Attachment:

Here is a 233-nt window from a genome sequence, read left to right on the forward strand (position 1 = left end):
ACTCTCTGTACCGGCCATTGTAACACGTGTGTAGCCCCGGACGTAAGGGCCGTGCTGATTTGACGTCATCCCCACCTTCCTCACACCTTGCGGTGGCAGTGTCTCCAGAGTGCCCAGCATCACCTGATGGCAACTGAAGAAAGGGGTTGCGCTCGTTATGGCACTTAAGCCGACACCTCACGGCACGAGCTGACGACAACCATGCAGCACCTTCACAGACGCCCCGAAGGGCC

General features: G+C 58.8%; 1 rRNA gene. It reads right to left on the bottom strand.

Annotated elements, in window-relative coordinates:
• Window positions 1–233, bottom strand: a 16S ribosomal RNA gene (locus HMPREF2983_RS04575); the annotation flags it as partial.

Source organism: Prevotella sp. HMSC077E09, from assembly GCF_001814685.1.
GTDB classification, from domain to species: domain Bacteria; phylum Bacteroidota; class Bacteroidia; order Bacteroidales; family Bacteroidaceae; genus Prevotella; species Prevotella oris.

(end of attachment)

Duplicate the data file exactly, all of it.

Here is a 233-nt window from a genome sequence, read left to right on the forward strand (position 1 = left end):
ACTCTCTGTACCGGCCATTGTAACACGTGTGTAGCCCCGGACGTAAGGGCCGTGCTGATTTGACGTCATCCCCACCTTCCTCACACCTTGCGGTGGCAGTGTCTCCAGAGTGCCCAGCATCACCTGATGGCAACTGAAGAAAGGGGTTGCGCTCGTTATGGCACTTAAGCCGACACCTCACGGCACGAGCTGACGACAACCATGCAGCACCTTCACAGACGCCCCGAAGGGCC

General features: G+C 58.8%; 1 rRNA gene. It reads right to left on the bottom strand.

Annotated elements, in window-relative coordinates:
• Window positions 1–233, bottom strand: a 16S ribosomal RNA gene (locus HMPREF2983_RS04575); the annotation flags it as partial.

Source organism: Prevotella sp. HMSC077E09, from assembly GCF_001814685.1.
GTDB classification, from domain to species: domain Bacteria; phylum Bacteroidota; class Bacteroidia; order Bacteroidales; family Bacteroidaceae; genus Prevotella; species Prevotella oris.